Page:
Non-Invasive and Non-Contact Intracranial Pressure Waveform Recording Using Dynamic Video Ophthalmoscopy

  • End date
    Jul 31, 2024
  • participants needed
  • sponsor
    University of Minnesota
Updated on 9 September 2021


This study will test the use of video ophthalmoscope to provide information about intracranial pressure without the use of invasive methods, anesthesia or contact with the eye.


The monitoring of intracranial pressure (ICP) is crucial in head injuries and pathologies such as brain edema, arachnoid cyst, craniosynostosis or, in very-low-birthweight infants, post-hemorrhagic hydrocephalus. Some current methods of ICP are invasive and, in the case of lumbar puncture, require anesthesia, which can distort the measurement by 5-10 mmHg. The golden clinical standard is direct measurement using a surgically-implanted intraventricular drain connected to an external pressure transducer ("ICP probe"). However, this method carries risks such as hemorrhage, malfunction, obstruction or infection . The risk in pediatric patients is up to 5% and in adults the risk of fatal hemorrhage is 4-5% in patients with subdural and intraparenchymal monitoring devices. Due to these risks and the financial burden on patients, there have been attempts to develop tools for non-invasive ICP estimation. This study will test the use of a video ophthalmoscope that will calculate the relative waveform of intracranial pressure and provide information about intracranial compliance without the use of anesthesia, invasive methods or contact with the eye.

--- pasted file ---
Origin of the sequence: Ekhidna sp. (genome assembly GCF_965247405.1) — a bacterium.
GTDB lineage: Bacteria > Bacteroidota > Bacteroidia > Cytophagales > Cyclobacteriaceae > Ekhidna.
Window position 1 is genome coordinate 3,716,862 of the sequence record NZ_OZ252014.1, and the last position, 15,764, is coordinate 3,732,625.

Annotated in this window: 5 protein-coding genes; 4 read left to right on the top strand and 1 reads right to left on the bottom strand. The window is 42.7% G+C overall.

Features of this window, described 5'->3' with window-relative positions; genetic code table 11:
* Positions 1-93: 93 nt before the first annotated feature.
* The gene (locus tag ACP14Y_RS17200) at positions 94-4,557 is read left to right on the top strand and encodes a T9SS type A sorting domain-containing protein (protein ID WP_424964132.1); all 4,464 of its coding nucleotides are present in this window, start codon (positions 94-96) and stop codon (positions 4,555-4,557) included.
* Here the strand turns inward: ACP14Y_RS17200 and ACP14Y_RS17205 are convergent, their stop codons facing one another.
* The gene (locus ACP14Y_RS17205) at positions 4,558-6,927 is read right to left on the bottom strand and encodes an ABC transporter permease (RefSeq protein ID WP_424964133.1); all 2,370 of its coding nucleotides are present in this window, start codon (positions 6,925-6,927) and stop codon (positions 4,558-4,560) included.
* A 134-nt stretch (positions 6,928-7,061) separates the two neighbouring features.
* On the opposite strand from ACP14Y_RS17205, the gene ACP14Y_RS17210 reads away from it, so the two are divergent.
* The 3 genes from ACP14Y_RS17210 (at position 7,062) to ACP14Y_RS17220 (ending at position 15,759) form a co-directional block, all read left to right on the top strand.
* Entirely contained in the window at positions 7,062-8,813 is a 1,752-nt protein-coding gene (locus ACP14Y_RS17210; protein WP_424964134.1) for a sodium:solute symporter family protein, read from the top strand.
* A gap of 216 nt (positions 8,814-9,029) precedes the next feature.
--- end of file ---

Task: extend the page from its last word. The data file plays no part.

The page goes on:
Condition Increased intracranial pressure
Treatment Video ophthalmoscope
Clinical Study IdentifierNCT04046523
SponsorUniversity of Minnesota
Last Modified on9 September 2021


Yes No Not Sure

Inclusion Criteria

Must be able to sit still and fix their eyes on a target in the VO objective
ICP participants must have an inserted ICP probe for clinical purposes

Exclusion Criteria

Diagnosis of glaucoma, retinopathy or head tremor
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